Mamones

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Mamones!

5 months in, and our days are still filled with lots of excitement and wonder.  It is amazing all that we can learn in a single day.  Not that some days haven’t felt tedious, frustrating or tiring, but fortunately these aren’t the ones we seem to remember any real details about.

Join us today as we learn about another exciting local fruit – Mamones!

Mamone’s, otherwise known as Spanish limes

Melicoccus bijugatus, commonly called Spanish lime, genip, genipe, quenepa, mamoncillo, or honeyberry, is a fruit-bearing tree in the soapberry family Sapindaceae, native or naturalised over a wide area of the tropics, including South and Central America, Mexico, the Caribbean, and parts of Africa and the Pacific.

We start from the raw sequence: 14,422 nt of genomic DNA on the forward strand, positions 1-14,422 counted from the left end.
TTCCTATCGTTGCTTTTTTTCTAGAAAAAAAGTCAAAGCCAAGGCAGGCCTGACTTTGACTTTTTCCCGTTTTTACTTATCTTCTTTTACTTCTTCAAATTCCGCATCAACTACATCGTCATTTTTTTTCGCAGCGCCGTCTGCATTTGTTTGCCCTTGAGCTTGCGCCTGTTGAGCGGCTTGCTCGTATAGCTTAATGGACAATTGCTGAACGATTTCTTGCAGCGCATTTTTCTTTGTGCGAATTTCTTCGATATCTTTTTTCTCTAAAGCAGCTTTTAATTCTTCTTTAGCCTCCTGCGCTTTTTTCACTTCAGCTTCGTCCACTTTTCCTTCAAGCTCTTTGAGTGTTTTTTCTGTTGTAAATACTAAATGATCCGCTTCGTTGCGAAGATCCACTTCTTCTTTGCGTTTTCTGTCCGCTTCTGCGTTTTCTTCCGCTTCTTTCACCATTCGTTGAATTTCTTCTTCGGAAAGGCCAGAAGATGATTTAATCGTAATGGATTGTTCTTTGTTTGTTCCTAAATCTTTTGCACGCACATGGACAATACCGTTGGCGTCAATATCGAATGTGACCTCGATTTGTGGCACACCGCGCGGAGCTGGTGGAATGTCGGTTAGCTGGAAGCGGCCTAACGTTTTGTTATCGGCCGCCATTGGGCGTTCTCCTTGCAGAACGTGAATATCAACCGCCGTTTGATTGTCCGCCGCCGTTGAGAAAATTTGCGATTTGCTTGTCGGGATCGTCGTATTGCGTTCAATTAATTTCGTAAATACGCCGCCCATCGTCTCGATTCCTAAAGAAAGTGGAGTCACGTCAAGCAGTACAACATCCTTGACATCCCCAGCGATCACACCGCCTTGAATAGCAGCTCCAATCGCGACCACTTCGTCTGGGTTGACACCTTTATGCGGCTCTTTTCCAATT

The fruits are green at maturity. Each fruit has a large seed inside, the same ovoid shape as the fruit itself. The seeds have a fleshy tan-coloured edible seed coat, the testa. The pulp is orange, salmon or yellowish in color, juicy to somewhat pasty in texture, flavorful and sweet-sour to sour. One or two large, cream colored seeds. The pulp usually adheres tightly to the seed, but there are varieties that are relatively freestone.
Mamone’s are eaten fresh by popping the fruit out of the peel and chewing the juicy pulp off the seed. Also used to make juice, jam, jelly, and a liquor called “bilí”. The seeds are reportedly edible, but are very astringent.

 

 

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